(a). Build improved version of existing LCA Mk1A with indigenous/ existing (GE-404) engine – for export with some consumption at home. (b). Build LCA Mk-II (for IAF) with slightly larger airframe and GE-414 engine (indigenous engine when it comes up) with enhanced range and capabilities (expected to take 3-5 yrs). (c). HAL is proposing twin engine version of LCA for Navy (which will create three types of engines and/ or designs). Need to explore potential merging of IAF/ IN requirements or reducing types of three designs. (d) AMCA, UCAV & Rustom-II are future of defence aeronautics in India, their challenges need to be overcome with the the support from highest quarters. (e). India would need to examine unmanned or optionally manner versions of fighters.
LCA Mk-1A has provided a platform which needs to be developed. It is not going to be easy, as some countries may not support or withhold some critical components or system or technical support at any time. This is the challenge. BUT A GREAT BEGINNING
Shri Ashish Puntambekar: The two Tejas squardons are at the Sulur Airbase. What thrills me most was the Finish of the Tejas fighter and its compact design and seeing it gave me confidence that Indian Engineers can produce excellent products. The Advanced Light Helicopter (Sarang squadron) is also an excellent aircraft and it showed what Indian Engineers are capable of. As far as the finish is concerned, Indian aircraft compare with the best globally and certainly much better than the Russian aircraft. The AN 32 is a sad sight in terms of Finish and so in the MI 8 and MI 17.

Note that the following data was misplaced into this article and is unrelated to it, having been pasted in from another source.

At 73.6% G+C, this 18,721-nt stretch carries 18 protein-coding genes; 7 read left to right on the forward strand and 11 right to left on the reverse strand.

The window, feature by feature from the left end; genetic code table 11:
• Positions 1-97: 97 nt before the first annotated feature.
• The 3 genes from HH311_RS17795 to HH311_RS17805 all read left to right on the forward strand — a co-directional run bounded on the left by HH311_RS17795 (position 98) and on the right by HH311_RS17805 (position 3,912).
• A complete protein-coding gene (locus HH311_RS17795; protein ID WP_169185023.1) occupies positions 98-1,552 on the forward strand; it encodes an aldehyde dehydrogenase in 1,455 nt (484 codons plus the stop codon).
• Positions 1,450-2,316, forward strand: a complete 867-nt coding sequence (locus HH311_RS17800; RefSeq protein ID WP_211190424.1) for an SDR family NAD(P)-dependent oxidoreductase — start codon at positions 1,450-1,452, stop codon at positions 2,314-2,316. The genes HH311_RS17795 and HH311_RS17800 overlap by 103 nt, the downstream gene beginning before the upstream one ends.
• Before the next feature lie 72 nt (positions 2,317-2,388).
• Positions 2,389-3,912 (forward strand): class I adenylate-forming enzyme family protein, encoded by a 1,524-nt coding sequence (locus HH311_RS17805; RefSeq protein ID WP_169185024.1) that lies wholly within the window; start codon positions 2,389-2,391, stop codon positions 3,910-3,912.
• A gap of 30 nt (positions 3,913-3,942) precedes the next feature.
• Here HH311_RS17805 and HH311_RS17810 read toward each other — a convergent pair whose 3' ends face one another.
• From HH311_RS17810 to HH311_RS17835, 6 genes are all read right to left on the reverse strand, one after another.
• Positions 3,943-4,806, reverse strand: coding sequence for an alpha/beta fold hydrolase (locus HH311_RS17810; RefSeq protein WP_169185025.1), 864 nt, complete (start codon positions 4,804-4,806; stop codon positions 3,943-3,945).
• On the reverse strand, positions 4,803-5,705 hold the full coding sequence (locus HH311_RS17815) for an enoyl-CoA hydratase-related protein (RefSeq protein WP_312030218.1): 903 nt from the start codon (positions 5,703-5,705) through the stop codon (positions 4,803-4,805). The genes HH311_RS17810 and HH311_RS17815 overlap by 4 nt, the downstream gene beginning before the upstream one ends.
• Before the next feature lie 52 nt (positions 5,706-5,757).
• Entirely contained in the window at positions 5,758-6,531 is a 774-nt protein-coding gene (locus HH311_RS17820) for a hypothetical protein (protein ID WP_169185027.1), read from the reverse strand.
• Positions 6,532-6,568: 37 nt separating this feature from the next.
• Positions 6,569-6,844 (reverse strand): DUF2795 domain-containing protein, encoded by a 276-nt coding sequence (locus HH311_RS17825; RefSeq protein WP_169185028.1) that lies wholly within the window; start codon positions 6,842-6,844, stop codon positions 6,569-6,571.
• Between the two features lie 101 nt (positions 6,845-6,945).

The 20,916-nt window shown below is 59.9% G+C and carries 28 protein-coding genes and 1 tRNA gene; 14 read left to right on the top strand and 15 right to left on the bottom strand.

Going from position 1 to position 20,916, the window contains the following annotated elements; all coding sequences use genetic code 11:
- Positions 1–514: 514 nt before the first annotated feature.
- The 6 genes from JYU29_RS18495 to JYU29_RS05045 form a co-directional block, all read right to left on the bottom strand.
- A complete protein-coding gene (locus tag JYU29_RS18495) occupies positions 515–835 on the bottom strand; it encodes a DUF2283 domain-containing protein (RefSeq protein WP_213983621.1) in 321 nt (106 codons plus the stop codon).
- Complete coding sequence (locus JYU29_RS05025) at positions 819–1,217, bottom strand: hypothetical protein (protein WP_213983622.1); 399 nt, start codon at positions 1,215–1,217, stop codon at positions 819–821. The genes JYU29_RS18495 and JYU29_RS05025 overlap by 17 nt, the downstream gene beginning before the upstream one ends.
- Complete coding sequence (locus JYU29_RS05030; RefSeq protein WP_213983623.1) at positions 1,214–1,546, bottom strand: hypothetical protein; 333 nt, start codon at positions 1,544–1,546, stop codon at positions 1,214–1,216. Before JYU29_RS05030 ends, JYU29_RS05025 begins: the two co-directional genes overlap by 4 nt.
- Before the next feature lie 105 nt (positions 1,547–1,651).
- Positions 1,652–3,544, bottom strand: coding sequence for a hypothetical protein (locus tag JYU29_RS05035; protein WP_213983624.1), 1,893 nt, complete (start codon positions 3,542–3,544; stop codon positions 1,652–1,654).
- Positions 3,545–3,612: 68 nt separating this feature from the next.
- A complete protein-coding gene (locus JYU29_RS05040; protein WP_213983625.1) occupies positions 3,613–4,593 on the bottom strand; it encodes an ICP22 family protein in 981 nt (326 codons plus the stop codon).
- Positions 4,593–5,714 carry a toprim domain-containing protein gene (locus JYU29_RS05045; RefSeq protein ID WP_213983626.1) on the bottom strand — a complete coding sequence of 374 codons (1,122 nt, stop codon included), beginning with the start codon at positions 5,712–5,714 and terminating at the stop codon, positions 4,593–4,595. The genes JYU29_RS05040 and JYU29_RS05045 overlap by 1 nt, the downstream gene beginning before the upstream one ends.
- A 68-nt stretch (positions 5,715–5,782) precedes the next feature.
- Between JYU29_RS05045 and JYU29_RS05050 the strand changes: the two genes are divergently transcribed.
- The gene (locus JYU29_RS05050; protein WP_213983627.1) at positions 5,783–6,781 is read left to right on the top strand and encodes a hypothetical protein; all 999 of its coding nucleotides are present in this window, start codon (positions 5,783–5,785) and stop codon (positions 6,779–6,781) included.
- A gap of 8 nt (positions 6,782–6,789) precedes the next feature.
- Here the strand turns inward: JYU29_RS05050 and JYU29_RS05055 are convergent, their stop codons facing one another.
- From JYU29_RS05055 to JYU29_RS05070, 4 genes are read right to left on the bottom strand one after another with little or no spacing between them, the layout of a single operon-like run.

Defence Corridors – Value Capture: The picture of the Texas Corridor is interesting with all the stakeholders mentioned. There is a lot of Value that can be captured by coming up with a concept to put together a Corridor or a Platform for the F35. I have done a lot of work during the lockdown on Technology enabled business Models and the Digital design aspects of such systems. We need to have a way to collaborate. This is only possible if any ONE large company takes on the role of a Technology and Ideas integrator. If any one Company takes on an Integrators role, a lot of things will become possible.
The Value of Robust Strategic Design: Design led companies create enormous value. A study my Mckinsey ( graph below ) shows what happens when Company managements take design seriously. In this I am not talking about product or Service design but a Strategic Mindset and the adoption of Creative Business Models. The Mckinsey graph shows how Design Led companies have outperformed the S & P 500 by over 200 %. This is very large valuation compared to the rest of the Market, made possible by Business Model innovation. In the defence arena , companies can achieve considerable valuations by employing Technology enabled business Models ( System Integrator, Fractional Ownership, Two sided Platforms, Orchestrator etc ).